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Show that the splitting field of $X^n-a$ over a field $K$ is $K(\alpha, \zeta_n)$, where $\alpha$ is a $n$-th root of $a$ and $\zeta_n$ is a primitive $n$-root of unity.

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    $\begingroup$ I would expect that your lecture notes or book describe the splitting field of $X^3-2$ over the rationals as an example. Which step do you have problems generalizing? Mind you, you should have problems at some points. If for example $K$ has characteristic two, then there aren't any $n$th primitive roots of unity for even $n$. $\endgroup$ – Jyrki Lahtonen Dec 17 '13 at 19:28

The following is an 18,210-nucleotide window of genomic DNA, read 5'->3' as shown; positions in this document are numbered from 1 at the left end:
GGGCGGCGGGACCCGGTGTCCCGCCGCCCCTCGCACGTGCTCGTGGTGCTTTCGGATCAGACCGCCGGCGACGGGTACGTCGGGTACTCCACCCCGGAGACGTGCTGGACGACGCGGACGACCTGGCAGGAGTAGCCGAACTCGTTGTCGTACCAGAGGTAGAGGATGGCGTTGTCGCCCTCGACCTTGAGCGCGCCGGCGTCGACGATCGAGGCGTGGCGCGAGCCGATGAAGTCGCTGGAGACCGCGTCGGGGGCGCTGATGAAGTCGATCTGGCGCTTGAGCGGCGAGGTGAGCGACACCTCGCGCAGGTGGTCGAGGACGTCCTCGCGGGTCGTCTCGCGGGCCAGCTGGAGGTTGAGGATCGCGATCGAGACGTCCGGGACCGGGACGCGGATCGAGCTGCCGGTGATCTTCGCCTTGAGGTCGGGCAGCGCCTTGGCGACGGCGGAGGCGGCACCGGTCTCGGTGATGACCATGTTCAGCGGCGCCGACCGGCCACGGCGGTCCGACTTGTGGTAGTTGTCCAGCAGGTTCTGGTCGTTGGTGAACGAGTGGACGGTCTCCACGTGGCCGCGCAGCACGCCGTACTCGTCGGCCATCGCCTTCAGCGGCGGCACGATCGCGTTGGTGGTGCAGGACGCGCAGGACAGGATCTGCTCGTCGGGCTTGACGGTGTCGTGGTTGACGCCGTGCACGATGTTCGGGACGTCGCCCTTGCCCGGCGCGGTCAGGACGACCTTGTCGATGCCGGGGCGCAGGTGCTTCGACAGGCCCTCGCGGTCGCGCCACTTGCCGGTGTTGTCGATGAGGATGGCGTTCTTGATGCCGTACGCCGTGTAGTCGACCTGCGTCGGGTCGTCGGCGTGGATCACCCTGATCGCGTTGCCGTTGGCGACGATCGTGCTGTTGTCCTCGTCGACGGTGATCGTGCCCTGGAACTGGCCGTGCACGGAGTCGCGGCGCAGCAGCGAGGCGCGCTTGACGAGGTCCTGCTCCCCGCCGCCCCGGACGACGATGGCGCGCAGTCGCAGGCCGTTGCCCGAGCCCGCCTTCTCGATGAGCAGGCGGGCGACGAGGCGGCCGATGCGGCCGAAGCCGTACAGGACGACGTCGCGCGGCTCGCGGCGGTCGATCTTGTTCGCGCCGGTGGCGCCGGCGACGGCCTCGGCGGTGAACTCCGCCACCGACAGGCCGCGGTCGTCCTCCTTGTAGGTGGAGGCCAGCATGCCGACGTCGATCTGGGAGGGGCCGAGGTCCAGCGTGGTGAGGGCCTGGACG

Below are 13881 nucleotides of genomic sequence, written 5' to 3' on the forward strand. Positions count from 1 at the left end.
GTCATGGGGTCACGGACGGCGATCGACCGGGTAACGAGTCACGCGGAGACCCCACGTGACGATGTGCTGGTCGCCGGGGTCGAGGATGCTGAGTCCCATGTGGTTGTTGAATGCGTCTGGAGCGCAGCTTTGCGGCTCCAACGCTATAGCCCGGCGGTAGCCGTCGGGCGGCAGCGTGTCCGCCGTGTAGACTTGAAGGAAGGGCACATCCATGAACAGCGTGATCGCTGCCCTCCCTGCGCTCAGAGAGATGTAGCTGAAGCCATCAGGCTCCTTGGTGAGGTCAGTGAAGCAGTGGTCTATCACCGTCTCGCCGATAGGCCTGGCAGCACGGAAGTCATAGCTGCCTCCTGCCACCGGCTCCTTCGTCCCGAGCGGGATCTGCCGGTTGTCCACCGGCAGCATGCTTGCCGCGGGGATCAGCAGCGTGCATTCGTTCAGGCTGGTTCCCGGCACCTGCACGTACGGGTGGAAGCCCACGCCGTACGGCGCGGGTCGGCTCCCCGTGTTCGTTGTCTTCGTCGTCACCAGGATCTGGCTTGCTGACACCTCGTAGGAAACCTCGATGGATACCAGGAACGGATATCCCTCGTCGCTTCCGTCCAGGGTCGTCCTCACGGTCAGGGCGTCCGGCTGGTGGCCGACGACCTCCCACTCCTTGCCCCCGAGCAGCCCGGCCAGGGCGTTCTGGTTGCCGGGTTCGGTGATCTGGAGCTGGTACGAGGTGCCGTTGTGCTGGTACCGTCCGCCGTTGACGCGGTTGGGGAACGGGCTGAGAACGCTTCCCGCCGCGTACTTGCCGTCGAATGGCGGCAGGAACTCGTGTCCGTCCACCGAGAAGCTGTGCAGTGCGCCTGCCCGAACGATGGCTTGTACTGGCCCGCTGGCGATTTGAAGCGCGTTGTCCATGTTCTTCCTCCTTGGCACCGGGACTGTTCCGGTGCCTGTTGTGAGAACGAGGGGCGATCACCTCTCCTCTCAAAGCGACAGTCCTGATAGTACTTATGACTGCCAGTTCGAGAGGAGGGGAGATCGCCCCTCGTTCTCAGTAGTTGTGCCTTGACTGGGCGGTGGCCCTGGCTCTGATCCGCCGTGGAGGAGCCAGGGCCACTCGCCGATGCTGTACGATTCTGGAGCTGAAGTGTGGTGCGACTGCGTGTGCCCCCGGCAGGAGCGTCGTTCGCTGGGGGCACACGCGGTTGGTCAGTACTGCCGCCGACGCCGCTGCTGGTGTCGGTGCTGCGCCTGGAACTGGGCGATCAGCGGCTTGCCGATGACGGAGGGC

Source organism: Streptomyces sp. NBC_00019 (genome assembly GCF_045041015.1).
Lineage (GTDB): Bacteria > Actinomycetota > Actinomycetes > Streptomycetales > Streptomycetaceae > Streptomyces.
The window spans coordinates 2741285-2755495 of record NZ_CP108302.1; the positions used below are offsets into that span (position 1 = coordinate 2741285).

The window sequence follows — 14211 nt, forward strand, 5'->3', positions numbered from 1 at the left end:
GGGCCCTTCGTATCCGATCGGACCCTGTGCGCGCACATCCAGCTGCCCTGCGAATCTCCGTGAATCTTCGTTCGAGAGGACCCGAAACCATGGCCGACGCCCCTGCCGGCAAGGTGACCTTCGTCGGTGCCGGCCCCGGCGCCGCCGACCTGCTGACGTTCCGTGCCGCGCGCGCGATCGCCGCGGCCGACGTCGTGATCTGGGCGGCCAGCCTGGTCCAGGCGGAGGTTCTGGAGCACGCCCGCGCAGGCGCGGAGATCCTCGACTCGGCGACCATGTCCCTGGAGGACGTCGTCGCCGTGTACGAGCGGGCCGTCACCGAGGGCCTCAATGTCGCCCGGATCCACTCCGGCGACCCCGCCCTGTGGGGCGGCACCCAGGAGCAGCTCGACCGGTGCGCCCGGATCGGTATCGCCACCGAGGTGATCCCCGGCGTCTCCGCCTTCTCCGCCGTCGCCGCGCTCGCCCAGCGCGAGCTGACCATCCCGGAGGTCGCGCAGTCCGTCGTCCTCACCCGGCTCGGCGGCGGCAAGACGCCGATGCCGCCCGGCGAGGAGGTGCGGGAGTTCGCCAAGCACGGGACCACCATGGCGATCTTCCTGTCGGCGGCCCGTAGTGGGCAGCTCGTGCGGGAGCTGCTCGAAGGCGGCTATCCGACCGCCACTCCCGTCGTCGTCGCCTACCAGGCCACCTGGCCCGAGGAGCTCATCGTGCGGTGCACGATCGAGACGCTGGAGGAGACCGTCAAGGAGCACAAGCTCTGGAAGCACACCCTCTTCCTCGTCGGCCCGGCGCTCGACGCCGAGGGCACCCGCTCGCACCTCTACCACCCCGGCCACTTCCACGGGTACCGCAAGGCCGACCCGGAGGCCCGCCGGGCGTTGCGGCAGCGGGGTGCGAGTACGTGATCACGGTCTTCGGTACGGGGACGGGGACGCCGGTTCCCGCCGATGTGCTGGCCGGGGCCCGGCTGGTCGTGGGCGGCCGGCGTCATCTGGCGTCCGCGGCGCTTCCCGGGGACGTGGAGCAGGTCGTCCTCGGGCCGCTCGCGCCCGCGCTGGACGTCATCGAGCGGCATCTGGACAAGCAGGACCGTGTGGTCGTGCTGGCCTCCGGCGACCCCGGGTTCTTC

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Notice that $\alpha \zeta_n^k$, $k=0,\ldots,n-1$ are the roots of the polynomial given. So, the splitting field will contain both $\alpha$, (k=0) case and $\zeta_n$. This means that the splitting field contains $K(\alpha,\zeta_n)$. Also, if the splitting field contains $\alpha$ and $\zeta_n$, it also contains all the roots of the polynomial(products of $\alpha$ and $\zeta_n$) which means that the splitting field is exactly $K(\alpha,\zeta_n)$.

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